He added: "Unprovoked violence of this kind is completely unacceptable and will be punished."

Major stared blankly ahead throughout the proceedings. He showed no emotion as he was led from the dock.

On the night of the attack, the boy had drunk six bottles of lager and a quarter of a bottle of whiskey, the court heard.

His parenting was described as "out of control" and he had seven previous convictions for non-violent offences such as burglary and theft.

The boy's lawyer, Julie Taylor, said at the time of the attack her client "was somebody at that stage in his life who perhaps did not have the parental guidance he needed at that time".

She said Major was now "extremely remorseful" and apologised to Mr Walker's family for what he had done.

Ms Taylor said Major's current foster family said he showed "a caring and kind side" when under their guidance.

One of Mr Walker's sons stormed out of the court as that comment was made.

Family members described Mr Walker as "a lovely man with a big heart", and his sister Harriet said she had not only lost a brother but "her best friend".

Judge Russell lifted reporting restrictions on naming the juvenile following an application from the media that the public interest in identifying the child outweighed his welfare..



There is another case of a 13 year old who just got 11 years for murder. Looks like he is going to get an excellent education in prison, get some decent qualifications and be set up for life and probably free by the age of 20.

A 13-year-old boy who admitted stabbing a man to death has been locked up for at least 11 years.

The child, who cannot be named for legal reasons, pleaded guilty to murdering Christopher John Barry, 53, in Edmonton, north London, last December.

The youngster's mother wept in court as he was sentenced at the Old Bailey.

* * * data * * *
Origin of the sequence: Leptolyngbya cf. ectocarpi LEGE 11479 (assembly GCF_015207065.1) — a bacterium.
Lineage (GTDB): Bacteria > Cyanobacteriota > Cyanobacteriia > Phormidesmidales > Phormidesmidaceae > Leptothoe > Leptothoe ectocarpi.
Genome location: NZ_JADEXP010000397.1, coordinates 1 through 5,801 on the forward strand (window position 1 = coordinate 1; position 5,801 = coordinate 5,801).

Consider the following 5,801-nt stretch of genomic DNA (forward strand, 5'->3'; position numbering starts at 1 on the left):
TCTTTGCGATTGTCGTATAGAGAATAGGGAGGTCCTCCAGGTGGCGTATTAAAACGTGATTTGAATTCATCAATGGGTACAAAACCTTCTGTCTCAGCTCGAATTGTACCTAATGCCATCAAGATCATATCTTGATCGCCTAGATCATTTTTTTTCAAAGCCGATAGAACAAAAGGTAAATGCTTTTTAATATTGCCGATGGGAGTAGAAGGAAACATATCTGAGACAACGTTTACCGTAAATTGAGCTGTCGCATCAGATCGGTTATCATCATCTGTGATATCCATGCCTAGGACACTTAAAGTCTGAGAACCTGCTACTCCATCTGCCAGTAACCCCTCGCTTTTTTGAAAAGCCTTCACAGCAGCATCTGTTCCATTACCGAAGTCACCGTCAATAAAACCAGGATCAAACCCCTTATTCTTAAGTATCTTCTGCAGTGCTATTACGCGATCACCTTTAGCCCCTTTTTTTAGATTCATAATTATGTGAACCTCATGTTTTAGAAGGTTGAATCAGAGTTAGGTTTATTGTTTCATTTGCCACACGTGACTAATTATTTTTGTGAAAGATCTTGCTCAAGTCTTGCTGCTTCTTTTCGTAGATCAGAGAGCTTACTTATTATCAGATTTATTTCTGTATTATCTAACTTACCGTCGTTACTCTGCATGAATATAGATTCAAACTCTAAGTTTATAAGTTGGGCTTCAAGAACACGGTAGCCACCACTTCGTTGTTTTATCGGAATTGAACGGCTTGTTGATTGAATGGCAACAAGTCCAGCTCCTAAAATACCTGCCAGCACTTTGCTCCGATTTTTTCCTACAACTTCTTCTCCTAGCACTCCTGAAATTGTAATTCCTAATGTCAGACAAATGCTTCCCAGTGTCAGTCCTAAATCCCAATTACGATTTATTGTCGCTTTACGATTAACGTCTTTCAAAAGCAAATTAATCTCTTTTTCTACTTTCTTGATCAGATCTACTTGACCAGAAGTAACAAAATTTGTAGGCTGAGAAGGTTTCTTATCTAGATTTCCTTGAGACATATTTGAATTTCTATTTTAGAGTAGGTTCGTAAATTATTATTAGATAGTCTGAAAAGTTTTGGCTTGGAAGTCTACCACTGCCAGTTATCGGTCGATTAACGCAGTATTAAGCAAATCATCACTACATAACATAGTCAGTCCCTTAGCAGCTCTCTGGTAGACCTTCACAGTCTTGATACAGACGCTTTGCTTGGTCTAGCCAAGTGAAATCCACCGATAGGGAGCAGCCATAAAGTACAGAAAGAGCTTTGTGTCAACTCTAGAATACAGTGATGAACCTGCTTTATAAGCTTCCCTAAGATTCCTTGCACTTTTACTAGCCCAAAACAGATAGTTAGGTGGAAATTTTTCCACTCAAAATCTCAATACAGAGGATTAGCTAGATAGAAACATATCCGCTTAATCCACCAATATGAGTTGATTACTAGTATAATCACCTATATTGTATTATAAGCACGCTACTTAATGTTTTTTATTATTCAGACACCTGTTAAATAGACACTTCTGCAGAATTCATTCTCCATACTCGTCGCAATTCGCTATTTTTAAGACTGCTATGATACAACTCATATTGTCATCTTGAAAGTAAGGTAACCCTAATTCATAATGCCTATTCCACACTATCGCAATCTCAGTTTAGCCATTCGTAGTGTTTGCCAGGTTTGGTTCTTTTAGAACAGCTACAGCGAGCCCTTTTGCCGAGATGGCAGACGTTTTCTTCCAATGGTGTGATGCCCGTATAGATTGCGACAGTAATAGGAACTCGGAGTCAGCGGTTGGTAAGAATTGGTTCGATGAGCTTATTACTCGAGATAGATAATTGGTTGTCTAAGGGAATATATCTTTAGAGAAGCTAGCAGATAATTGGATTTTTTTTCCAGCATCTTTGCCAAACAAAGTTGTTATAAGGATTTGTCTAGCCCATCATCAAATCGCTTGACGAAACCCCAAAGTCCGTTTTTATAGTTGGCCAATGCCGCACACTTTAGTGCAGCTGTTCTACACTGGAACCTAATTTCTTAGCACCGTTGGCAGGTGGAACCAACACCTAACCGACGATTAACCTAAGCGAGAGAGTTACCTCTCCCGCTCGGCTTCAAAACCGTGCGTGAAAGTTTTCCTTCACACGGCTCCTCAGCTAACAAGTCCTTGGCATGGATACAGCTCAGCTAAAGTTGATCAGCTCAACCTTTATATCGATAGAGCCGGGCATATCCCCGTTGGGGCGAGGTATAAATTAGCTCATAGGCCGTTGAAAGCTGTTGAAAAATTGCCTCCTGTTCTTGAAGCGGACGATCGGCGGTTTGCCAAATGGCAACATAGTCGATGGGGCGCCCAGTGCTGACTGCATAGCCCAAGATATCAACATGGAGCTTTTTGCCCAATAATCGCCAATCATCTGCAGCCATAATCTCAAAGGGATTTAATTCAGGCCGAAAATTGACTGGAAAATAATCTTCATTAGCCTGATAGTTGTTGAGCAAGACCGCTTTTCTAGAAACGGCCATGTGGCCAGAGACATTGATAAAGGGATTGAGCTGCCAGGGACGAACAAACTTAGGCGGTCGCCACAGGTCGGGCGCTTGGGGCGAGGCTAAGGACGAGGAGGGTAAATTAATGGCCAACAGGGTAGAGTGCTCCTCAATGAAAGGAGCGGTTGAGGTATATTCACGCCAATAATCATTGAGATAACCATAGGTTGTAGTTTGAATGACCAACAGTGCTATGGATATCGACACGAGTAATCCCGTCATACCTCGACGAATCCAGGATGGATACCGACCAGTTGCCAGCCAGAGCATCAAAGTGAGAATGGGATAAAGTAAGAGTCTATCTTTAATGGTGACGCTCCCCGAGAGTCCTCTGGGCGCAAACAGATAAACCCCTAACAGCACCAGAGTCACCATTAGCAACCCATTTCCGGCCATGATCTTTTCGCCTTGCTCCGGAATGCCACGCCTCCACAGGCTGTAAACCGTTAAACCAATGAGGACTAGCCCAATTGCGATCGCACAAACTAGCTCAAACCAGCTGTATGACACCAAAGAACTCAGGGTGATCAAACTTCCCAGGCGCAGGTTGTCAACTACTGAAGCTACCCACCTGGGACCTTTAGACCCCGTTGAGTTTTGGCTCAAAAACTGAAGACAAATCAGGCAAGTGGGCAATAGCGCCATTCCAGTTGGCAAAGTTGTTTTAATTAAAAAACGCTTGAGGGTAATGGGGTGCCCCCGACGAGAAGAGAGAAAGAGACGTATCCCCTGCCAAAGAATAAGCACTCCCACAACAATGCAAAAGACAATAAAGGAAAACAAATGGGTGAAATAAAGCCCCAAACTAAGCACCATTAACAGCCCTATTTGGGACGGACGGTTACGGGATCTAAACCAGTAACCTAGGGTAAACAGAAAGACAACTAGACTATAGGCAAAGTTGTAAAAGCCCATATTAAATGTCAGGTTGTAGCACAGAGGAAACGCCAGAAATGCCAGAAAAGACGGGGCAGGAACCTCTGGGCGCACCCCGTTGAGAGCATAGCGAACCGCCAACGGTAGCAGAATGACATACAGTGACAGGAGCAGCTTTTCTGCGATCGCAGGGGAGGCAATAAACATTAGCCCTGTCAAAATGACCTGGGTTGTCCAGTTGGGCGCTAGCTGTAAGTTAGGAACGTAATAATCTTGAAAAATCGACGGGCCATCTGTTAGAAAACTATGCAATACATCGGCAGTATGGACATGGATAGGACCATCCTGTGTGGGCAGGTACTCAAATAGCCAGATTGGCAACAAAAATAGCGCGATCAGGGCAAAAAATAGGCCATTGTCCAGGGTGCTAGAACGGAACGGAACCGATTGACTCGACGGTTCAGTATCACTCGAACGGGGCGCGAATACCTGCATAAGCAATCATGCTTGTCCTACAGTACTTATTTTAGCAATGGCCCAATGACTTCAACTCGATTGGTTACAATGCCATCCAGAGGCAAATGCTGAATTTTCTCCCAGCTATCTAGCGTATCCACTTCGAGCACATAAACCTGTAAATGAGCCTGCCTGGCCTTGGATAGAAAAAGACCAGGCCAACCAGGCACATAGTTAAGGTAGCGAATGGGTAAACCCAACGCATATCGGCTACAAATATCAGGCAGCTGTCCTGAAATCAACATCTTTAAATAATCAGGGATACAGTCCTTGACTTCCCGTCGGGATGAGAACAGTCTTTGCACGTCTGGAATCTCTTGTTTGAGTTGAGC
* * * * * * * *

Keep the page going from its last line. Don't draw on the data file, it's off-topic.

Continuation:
The court heard the child had left a 13th birthday party with a group of friends to see another boy who was heading home on to a bus.

But on the their way back to the party, they went to the wrong block of flats and came across one of its residents, Mr Barry, who was outside the building with his girlfriend.

Mr Barry - a builder who was originally from Cobh, Co Cork - refused to let the three boys into the flats, the court heard.

After some "pushing and shoving" between Mr Barry and the boys, the defendant managed to get in the building.

He followed Mr Barry into the lift, pulled out a kitchen knife from his rucksack and said: "What you saying now? What you saying now?"

The boy then stabbed Mr Barry twice, the court was told.

A short time later, he collapsed in a pool of blood and went into cardiac arrest, she said.

Mr Barry died shortly afterwards.

Sabrina Finn, the girlfriend of Mr Barry - who was known as Jack - said in a victim impact statement: "I'm back at work now and although I walk, talk and look the same as I did before, inside I'm tired and my heart is broken.

"Jack and I had four happy years together and this young man has taken that away from me."

After the attack, the boy - who had been a gang member since he was 10 - told one friend he was going to prison and texted another: "OK, if anyone asks, I wasn't there today".

In his sentencing remarks, Judge Stephen Kramer told the boy: "You are only 13 years old but shortly after 7.30pm on the evening of 14 December, 2014, you were carrying a knife in your bag.

"You wanted to get into a block of flats but you went to the wrong block with tragic consequences for everyone involved."

He took into account the boy's remorse, which his mother wrote about in a letter that was not read out in court.

The judge said the letter also detailed a "troubled background as well as positive aspects".

The boy's lawyer, Michael Turner QC, described the case as "unique" and said in all his years as a barrister it was the only time such a young defendant had pleaded guilty to murder.
I'm seriously going to have to find happy news at some stage
I'd have thought anyone living in Blackpool is a victim.
 
Blackpool? The guys better off out of it.


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Everyone seems to know their "rights" but don't want to face up to their responsibilities.
 

Gorgonopsid

Old-Salt
Kind of makes you wish that old school coppers were still around, to dish out a heroic beating as the young scamp attempted to escape by falling up the stairs in the nick, thus saving the public the expense of a trial and prison.
 

Poppy

LE
Maybe people should be prevented from having children until they can prove themselves capable of bringing them up responsibly
 

Block Damages

Old-Salt
I'm not surprised it's Blackpool. My advice, if you are ever in the place, is leave before the sun goes down!

The sun - in Blackpool? It rained every single time that I was unfortunate enough to be there.

I recently saw a Ross Kemp documentary that took a look around Blackpool. Grim, very grim. Some of the people interviewed looked like extras from The Hills Have Eyes.